But first, let’s start with a few basic steps you could take when re-establishing credit.
- Perform a budget analysis. Experts often recommend that people track every cent that they spend for a month. (Some recommend up to three months.) Get a pocket sized spiral bound notebook and pen. Get a receipt for everything and save those. Track every cash withdrawal from an ATM to show where the cash went. However you do it, make certain that at the end of the time you can account for every cent of income. (Yes this process can be tedious and not terribly amusing. If it makes it easier for you, make a game of it and challenge yourself to see how well you do.) Sit down when you will be uninterrupted and review you list. It is easier to assess your budget vs. your goals when you have an accounting like this. Then assess your expenditures in term of needs vs. wants. This is the time to be honest with yourself. Needs are only those expenses that keep house and home together and maintain your employment – mortgages/rent, utilities, transportation to work, daycare or child support, insurance, basic groceries, etc. Wants are everything else – entertainment, eating out, cigarettes, alcohol, cell phone, internet charges, cable, trips to the coffee shop, vending machines at work, etc. Because the best decisions are made when a person is well informed, knowing exactly where the money goes makes it easier to make those small adjustments on a day to day basis that will improve your financial outlook. Once you have a clear picture of where your money goes, it is easier “in the moment” to recognize and change those unconscious spending habits that are not in our best financial interest.
- Prepare yourself for credit. As you have already learned the hard way, life can take some nasty turns. Prepare for the unforeseen by starting a savings account. Even if you can only deposit a small amount every month, it is a beginning of an emergency fund. Should you have unforeseen expenses or a gap in employment, you will have funds to cover your obligations. Make every effort to leave the money in your savings account alone. Depositing money into a savings account and leaving it there gives a much more stable financial picture than depositing $100 one week and withdrawing $50 the next. Important note to remember: If you budget is too tight to set aside any amount for savings, it is too tight to take on a credit obligation, period.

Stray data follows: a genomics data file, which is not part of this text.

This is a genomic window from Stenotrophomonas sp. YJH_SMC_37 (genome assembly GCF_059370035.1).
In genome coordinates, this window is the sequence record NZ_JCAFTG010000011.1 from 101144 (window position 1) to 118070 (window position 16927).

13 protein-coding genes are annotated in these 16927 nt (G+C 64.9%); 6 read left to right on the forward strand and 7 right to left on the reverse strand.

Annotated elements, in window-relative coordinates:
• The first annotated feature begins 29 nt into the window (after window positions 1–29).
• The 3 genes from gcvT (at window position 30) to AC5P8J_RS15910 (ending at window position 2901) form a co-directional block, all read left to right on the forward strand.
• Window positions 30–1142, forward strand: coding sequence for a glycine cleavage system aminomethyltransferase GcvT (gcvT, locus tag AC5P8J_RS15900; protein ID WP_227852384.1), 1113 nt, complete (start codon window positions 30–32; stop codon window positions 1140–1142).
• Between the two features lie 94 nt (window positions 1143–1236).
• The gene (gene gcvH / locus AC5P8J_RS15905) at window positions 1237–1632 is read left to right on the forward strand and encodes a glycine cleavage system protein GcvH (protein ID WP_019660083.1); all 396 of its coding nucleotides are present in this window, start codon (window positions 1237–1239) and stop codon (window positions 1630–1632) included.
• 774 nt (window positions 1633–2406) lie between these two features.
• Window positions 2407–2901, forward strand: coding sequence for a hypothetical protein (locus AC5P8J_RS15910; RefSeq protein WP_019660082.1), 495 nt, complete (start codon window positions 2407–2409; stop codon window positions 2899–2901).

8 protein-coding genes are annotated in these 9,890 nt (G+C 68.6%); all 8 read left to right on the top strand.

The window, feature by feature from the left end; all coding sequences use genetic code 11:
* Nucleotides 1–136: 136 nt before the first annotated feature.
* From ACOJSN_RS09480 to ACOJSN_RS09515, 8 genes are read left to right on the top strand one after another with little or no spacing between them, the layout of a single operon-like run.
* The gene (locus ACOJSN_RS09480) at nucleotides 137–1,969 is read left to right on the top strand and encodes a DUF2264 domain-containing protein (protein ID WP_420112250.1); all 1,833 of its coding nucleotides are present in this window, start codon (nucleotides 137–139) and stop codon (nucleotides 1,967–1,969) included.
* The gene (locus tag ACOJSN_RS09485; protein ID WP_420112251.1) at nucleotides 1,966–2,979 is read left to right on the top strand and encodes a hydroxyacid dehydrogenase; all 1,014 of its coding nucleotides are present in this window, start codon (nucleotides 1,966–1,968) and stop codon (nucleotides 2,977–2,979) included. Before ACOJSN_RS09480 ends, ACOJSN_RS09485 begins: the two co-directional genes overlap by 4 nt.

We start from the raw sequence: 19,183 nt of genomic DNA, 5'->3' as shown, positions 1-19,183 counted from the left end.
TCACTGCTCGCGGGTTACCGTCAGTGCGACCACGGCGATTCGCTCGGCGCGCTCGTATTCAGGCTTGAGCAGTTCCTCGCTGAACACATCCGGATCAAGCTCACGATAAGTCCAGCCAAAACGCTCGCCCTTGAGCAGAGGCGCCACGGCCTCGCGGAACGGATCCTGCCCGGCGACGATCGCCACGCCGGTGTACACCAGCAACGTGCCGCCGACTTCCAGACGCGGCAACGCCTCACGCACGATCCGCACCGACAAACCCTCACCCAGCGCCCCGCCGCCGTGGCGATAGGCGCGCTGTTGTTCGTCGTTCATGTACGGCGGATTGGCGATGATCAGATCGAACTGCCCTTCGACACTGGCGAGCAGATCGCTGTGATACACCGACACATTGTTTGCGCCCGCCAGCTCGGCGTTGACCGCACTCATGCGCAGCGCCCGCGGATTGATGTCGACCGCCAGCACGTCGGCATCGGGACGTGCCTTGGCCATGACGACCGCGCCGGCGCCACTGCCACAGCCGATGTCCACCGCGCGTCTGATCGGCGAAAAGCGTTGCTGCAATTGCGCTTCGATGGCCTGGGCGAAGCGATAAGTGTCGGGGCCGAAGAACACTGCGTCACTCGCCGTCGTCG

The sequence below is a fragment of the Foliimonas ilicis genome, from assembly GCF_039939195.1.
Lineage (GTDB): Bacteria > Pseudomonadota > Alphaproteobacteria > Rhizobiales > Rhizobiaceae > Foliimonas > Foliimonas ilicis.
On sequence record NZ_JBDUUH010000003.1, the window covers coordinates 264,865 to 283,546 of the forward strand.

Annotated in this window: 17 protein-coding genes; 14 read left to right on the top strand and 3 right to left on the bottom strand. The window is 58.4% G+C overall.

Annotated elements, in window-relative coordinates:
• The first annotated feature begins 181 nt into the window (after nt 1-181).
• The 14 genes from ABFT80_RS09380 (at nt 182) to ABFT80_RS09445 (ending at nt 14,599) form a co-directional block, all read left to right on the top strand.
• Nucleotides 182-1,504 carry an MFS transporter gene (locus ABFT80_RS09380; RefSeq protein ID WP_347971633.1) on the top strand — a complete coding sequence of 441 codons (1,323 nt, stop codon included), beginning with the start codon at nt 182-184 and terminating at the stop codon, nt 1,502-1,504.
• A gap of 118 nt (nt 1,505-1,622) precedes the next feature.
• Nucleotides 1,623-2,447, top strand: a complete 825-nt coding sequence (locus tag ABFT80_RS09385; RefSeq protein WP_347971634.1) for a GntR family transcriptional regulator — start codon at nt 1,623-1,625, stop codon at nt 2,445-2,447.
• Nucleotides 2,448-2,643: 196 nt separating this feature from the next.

- Do your research. Check out any number of websites like Bankrate.com that compare credit card features. Do not randomly apply. Seek out a company that will deal with people who have difficult credit histories and find out their guidelines and costs before you apply. Multiple credit inquiries look bad on a credit file so search first to reduce the number of times that you apply. In fact, the results of a recently released study conducted by Experian Consumer Direct comparing consumer credit behaviors for those with higher than average and lower than average credit scores; indicate that those with higher scores have less than half the number of inquiries listing on their credit reports.
- Once you have obtained your first new credit be shrewd in its use. Treat it like gold. It is the key to turning your credit future around. Never be late on a payment – if you are sending them by mail, do so a minimum of 15 days prior to the date they are due and contact the creditor’s customer service department to confirm receipt and posting of your payment. The Experian study noted earlier also makes mention that those with lower credit scores have significantly greater number of late payments listing on their credit reports. The study also suggested that consumers never use the entire credit limit; as maxing out on available credit can have a negative impact on the credit score, as study participants with higher credit scores by and large made use of less of their available credit than those with lower scores. Do not open multiple accounts. (If you have been effective in your research you should not have the need to open multiple accounts).
- Get involved in a frugal way. In any community, there are a number of activities that are minimal in cost or free. There are a number of organizations and clubs that have activities or need volunteers. Not only is this easier on your budget, it will increase the number of people with whom you come in contact. Sometimes broadening your focus beyond your current problem helps you see that everyone has challenges.
Please remember that your current problem is just that – current. Time will eventually improve your credit as the negative references get older and older and then drop off your report. At the same time, your new reference will show that you have begun to turn your credit life around. With a little effort, education and attention to details, it will get better.